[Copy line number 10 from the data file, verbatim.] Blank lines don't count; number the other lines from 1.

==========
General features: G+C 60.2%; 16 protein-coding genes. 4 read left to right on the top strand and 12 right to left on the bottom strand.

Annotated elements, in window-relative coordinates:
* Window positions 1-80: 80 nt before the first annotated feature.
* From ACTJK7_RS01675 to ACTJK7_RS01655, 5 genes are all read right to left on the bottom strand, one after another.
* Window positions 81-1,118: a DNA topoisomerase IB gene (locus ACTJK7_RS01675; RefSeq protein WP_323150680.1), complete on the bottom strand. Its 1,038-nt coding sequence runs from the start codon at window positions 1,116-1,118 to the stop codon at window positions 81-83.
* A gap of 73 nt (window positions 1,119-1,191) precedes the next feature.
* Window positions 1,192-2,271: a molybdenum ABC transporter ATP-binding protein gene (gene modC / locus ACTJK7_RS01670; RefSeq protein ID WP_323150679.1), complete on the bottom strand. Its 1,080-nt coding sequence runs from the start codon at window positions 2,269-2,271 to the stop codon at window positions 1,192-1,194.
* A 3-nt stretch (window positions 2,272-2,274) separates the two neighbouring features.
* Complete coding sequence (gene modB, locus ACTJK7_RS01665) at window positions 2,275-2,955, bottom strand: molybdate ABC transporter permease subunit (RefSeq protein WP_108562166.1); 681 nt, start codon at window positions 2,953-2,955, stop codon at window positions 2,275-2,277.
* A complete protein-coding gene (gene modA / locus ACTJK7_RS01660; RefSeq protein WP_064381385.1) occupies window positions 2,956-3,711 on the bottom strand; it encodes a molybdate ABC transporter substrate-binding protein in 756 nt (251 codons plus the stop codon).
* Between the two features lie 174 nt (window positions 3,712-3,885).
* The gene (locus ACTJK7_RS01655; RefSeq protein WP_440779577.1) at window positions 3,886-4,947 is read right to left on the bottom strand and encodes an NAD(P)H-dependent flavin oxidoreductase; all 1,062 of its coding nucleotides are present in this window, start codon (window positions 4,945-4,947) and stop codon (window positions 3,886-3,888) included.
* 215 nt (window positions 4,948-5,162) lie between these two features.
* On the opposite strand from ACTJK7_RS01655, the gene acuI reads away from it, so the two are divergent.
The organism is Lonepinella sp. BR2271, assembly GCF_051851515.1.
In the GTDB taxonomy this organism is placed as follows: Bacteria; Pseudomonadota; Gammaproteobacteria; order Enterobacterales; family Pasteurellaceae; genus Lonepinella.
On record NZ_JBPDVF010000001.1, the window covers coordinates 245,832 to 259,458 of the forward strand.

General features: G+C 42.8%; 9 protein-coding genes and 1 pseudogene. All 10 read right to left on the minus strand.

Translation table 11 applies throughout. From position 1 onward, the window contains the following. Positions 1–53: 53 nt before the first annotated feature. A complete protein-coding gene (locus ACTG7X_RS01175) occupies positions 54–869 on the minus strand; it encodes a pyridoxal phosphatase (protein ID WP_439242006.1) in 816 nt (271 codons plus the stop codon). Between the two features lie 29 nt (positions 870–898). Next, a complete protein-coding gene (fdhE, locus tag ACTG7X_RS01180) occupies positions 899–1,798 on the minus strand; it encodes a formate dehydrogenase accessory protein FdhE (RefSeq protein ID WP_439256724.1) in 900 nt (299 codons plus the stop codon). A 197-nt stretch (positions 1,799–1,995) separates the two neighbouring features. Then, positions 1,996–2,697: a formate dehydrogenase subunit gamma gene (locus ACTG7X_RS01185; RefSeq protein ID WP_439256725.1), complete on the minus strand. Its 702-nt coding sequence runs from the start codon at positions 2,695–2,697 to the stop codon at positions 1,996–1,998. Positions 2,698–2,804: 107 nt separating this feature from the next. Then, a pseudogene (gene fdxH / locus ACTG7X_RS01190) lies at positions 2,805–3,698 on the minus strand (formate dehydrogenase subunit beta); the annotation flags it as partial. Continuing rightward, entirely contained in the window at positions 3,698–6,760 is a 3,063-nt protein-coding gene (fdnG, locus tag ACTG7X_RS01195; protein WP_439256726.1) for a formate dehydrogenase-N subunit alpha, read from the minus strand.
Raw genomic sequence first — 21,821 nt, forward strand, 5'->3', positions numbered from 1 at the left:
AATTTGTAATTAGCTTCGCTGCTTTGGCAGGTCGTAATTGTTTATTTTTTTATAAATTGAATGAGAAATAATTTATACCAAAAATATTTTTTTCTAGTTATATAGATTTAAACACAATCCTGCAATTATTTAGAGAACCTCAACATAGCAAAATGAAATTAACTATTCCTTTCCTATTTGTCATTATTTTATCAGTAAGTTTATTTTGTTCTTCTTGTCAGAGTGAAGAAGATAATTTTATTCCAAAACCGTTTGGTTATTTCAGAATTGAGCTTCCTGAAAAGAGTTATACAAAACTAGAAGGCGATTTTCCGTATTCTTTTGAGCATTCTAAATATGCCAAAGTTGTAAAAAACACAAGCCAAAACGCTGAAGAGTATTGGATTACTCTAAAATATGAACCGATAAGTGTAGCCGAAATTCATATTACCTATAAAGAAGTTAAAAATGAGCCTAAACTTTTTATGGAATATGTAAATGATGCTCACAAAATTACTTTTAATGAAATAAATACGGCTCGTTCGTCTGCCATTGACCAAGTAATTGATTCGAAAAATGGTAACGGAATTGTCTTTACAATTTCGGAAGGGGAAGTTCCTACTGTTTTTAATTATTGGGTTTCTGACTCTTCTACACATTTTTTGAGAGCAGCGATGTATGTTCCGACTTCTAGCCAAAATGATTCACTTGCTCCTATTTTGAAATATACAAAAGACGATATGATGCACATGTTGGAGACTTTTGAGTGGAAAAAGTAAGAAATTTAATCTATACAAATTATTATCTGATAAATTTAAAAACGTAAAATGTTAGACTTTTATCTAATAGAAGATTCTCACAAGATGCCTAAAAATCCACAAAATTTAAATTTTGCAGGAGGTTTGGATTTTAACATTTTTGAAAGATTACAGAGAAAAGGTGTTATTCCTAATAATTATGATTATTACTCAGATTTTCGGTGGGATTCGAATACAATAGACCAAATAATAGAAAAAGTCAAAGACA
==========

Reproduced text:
* A complete protein-coding gene (gene modA / locus ACTJK7_RS01660; RefSeq protein WP_064381385.1) occupies window positions 2,956-3,711 on the bottom strand; it encodes a molybdate ABC transporter substrate-binding protein in 756 nt (251 codons plus the stop codon).